India’s Right to Information Act has been ranked second in a survey of information laws in 95 countries, in which developed countries, such as the US and UK, ranked far behind developing nations.
Serbia topped the RTI rankings in the survey, which measured the law’s legal framework and not the quality of its implementation in 95 countries. The survey was conducted by two human rights organisations — Access Info Europe (AIE) and the Canada-based Centre for Law and Democracy (CLD). The survey’s results were published in a report, RTI Rating Data Analysis Series: Overview of Results and Trends. Countries were ranked based on points given on seven parameters right to access, scope, requesting procedures, exceptions and refusals, appeals, sanctions and protections, and promotional measures.
Serbia, which introduced the information law in 2004, scored 135 points while India, with 130 points, shared the second spot with Slovenia. The Indian law scored high on right to access, requesting procedure, appeals, exceptions and refusals, but came up short on the scope of the Act framed, sanctions and protections and promotional measures.
Commenting on the rankings, Bhaskar Prabhu of the Mahiti Adhikar Manch, which conducts regular RTI workshops in the city, said that the RTI Act needs better implementation. “While the world is saying legal framework here is the best, people say there is misuse. People are suffering because of non-transparency and lack of information. Empowerment is not happening because information is not being provided,” he said.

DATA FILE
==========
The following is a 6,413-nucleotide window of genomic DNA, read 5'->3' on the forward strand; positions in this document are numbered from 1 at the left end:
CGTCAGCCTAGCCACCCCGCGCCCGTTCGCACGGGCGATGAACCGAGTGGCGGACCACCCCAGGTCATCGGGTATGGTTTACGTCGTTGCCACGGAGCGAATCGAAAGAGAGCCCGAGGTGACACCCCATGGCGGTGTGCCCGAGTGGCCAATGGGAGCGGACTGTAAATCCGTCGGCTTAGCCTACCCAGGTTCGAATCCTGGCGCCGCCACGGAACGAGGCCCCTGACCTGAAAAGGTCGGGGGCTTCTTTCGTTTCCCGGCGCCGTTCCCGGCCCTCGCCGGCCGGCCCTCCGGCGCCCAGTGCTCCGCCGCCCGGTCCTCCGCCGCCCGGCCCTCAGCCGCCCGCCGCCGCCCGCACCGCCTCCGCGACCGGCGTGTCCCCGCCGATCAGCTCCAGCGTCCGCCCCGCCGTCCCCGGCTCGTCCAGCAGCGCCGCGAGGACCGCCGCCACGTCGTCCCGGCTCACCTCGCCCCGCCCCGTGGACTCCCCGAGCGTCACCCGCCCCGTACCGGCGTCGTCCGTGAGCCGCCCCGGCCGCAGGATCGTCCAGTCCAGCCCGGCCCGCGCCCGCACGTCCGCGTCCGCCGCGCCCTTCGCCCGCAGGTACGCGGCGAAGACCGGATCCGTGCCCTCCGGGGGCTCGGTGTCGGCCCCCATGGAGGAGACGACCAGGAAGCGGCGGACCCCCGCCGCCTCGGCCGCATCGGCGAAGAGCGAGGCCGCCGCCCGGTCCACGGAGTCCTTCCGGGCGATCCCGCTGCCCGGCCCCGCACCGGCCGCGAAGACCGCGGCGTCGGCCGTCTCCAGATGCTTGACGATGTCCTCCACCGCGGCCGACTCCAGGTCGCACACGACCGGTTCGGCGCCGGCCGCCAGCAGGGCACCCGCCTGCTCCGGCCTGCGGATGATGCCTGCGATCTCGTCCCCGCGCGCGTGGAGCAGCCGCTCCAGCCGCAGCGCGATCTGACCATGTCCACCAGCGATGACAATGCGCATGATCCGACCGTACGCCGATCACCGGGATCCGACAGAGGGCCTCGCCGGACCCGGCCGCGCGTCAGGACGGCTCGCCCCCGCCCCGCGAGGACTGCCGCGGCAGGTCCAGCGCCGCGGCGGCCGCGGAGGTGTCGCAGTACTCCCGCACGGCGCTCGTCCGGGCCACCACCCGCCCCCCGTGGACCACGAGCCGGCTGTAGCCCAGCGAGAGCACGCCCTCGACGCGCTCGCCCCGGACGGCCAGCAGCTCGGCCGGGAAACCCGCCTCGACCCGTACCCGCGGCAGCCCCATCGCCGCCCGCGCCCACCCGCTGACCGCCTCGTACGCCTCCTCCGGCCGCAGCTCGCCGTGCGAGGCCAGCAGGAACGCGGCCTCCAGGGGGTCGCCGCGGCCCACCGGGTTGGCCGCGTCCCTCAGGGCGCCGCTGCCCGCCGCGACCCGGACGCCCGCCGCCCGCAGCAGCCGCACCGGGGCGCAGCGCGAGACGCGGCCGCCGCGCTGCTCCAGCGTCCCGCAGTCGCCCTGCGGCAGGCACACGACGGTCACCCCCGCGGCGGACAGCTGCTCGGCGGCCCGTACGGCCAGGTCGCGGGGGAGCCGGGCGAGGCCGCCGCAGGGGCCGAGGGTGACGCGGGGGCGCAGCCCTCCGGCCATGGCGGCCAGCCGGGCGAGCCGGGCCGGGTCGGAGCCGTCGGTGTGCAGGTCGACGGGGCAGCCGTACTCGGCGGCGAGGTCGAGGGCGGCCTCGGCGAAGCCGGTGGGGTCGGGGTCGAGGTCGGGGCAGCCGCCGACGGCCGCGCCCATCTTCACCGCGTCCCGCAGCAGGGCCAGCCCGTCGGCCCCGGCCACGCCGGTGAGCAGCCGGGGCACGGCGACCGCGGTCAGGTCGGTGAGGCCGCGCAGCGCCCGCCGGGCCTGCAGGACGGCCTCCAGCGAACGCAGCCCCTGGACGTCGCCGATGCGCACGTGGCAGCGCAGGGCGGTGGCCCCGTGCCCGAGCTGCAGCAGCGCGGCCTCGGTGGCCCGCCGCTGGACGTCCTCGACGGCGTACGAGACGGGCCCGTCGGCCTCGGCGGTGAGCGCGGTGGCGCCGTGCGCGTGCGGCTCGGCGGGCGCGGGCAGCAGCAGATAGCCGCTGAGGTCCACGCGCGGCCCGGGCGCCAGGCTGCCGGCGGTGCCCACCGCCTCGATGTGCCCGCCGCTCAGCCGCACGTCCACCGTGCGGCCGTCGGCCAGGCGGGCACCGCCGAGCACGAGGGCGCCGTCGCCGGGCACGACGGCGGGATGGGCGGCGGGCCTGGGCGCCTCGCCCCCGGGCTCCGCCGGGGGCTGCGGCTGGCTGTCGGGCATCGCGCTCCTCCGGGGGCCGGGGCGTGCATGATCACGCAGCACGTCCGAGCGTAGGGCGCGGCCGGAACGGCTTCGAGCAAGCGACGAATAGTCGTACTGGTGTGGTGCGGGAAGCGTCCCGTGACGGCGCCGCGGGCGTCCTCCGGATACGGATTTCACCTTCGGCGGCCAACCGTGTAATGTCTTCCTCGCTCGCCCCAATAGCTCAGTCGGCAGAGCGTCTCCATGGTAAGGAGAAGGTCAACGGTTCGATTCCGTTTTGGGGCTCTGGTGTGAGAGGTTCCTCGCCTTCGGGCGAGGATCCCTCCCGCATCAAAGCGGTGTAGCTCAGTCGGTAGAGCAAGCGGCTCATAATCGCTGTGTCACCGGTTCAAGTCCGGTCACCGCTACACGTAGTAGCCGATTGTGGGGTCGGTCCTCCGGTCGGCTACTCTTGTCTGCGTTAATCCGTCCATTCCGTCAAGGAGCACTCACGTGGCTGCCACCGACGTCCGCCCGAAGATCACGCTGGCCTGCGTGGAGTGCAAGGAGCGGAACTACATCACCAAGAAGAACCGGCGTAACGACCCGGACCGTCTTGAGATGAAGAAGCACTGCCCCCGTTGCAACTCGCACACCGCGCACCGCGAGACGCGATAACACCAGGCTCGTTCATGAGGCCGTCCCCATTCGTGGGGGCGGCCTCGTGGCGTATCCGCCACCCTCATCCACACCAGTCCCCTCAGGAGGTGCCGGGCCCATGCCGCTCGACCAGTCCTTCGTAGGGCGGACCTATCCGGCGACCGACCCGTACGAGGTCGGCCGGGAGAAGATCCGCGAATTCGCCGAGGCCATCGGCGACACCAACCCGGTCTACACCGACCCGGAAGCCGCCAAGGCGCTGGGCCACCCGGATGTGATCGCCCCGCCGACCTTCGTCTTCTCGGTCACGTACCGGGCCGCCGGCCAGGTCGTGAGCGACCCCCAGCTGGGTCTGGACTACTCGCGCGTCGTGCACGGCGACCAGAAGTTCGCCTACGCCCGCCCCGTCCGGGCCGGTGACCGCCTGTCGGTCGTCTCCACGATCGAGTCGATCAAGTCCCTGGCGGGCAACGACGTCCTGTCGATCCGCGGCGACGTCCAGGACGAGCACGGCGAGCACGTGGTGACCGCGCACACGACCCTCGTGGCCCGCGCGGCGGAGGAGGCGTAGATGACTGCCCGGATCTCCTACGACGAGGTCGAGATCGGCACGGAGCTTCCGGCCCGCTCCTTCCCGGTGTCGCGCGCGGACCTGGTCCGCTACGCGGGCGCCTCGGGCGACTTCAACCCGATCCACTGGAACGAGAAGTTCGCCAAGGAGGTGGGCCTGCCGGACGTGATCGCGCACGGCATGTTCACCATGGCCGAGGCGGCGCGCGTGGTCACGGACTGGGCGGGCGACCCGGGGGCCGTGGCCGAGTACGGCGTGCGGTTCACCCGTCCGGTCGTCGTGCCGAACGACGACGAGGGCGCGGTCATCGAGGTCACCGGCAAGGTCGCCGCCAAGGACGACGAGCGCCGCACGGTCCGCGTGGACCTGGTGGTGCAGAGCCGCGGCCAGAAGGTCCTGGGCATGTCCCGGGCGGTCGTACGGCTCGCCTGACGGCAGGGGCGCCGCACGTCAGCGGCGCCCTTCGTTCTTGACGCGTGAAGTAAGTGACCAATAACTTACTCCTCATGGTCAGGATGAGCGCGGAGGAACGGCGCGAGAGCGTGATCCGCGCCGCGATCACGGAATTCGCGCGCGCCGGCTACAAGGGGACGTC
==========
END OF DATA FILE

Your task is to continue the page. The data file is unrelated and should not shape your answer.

The RTI rankings threw up surprising results for developed countries, which fared poorly compared to developing ones. Explaining this, the report stated that developing countries have better legal framework because they have taken views of the experts and law makers as the Act has evolved.
“We can observe that developed countries do poorly in terms of right of access and scope and better in terms of appeals. This probably reflects the absence of constitutional protection for RTI in many developed countries, the limited scope of their laws in terms of the legislature and judicial branches of government, and their stronger belief in independent oversight,” it said.
“Eastern and Central Europe, on the other hand, does poorly on appeals, perhaps reflecting their lack of experience with independent administrative bodies, and exceptionally well on scope, perhaps a reflection of their belief in the need to bring all public bodies under the ambit of the law to avoid the abuses of the past.”